After their father died, I knew that Michael had been sent to the Artane Industrial School. So, my next stop was to contact the Department of Education. I gave them Michael’s details, and they said they’d be back in touch. The lady I spoke to also pointed me towards Barnardos children’s charity, which also kept records of those who’d spent time in the industrial schools.
A few weeks later, I got a result – Barnardos had a record of Michael’s time at Artane. It turned out that a Judge MacInerney had ordered that Michael be detained there on July 24, 1913, for “wandering and not having any visible means of subsistence."
There was no record of his years within the school, but there was other information. Once he’d left, according to the industrial school register, he followed his father’s trade and apprenticed as a hairdresser. The register noted on August 16, 1917, that he “likes his place well.” On December 9, 1920, it recorded that he was “working as a journeyman."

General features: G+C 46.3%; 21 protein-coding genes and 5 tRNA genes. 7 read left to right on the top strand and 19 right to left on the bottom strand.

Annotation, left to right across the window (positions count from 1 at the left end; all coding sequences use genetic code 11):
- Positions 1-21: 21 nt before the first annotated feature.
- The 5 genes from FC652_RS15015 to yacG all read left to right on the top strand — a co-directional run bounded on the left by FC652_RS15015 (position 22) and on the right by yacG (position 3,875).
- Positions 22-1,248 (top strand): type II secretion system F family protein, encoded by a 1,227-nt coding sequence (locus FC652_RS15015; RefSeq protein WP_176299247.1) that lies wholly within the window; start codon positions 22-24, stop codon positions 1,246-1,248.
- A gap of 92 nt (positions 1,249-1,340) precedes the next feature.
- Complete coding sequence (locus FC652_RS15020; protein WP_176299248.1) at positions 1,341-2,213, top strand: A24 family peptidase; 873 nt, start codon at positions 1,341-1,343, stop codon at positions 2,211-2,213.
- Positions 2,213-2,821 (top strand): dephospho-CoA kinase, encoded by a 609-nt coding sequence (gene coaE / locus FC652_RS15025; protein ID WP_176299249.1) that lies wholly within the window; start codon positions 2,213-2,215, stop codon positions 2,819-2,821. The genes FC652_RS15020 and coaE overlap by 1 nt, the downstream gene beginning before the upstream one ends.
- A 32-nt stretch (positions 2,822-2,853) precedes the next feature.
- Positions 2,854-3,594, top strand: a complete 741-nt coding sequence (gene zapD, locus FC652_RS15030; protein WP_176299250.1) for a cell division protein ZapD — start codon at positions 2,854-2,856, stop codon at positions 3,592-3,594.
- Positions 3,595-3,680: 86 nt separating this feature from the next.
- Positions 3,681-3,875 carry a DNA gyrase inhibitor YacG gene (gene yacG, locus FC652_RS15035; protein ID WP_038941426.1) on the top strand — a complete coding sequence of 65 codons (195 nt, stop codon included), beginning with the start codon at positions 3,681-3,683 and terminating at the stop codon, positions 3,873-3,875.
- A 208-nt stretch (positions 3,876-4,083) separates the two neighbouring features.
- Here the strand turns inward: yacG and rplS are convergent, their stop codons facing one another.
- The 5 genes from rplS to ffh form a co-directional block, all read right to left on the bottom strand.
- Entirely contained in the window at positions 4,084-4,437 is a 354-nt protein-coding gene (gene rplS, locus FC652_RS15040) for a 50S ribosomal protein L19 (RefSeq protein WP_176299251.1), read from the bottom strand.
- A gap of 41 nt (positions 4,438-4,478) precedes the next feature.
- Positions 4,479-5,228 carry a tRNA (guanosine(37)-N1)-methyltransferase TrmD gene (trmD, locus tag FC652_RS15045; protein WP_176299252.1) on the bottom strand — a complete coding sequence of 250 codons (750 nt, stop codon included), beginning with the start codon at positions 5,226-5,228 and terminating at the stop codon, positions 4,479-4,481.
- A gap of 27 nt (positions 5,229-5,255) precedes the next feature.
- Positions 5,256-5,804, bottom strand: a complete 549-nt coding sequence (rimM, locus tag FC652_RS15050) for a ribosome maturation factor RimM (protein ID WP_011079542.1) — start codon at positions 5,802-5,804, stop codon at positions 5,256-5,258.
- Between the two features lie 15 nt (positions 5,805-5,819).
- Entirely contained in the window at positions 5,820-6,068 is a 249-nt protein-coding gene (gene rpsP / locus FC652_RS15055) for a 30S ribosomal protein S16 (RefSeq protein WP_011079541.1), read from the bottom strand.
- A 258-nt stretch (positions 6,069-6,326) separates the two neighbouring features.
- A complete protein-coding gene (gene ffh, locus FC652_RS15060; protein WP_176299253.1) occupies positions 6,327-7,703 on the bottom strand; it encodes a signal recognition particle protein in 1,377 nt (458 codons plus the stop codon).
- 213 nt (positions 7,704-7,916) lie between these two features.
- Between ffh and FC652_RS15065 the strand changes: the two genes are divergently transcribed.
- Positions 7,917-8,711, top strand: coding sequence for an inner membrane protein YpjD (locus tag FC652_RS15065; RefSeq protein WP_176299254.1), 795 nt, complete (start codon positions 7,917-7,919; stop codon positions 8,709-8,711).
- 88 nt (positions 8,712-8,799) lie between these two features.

The date is intriguing because Michael was certainly doing more than journeyman work at that time; he was also a soldier in the IRA, engaged in intelligence work – spying against the British army – for E Company, 1st Battalion, of the Dublin Brigade, during the War of Independence.
That information came courtesy of Michael’s military pension application form, which was supplied to my father as far back as 2004 by the Department of Defence. Every former soldier from those times would have filled in this form, detailing their service history, in order to obtain a pension.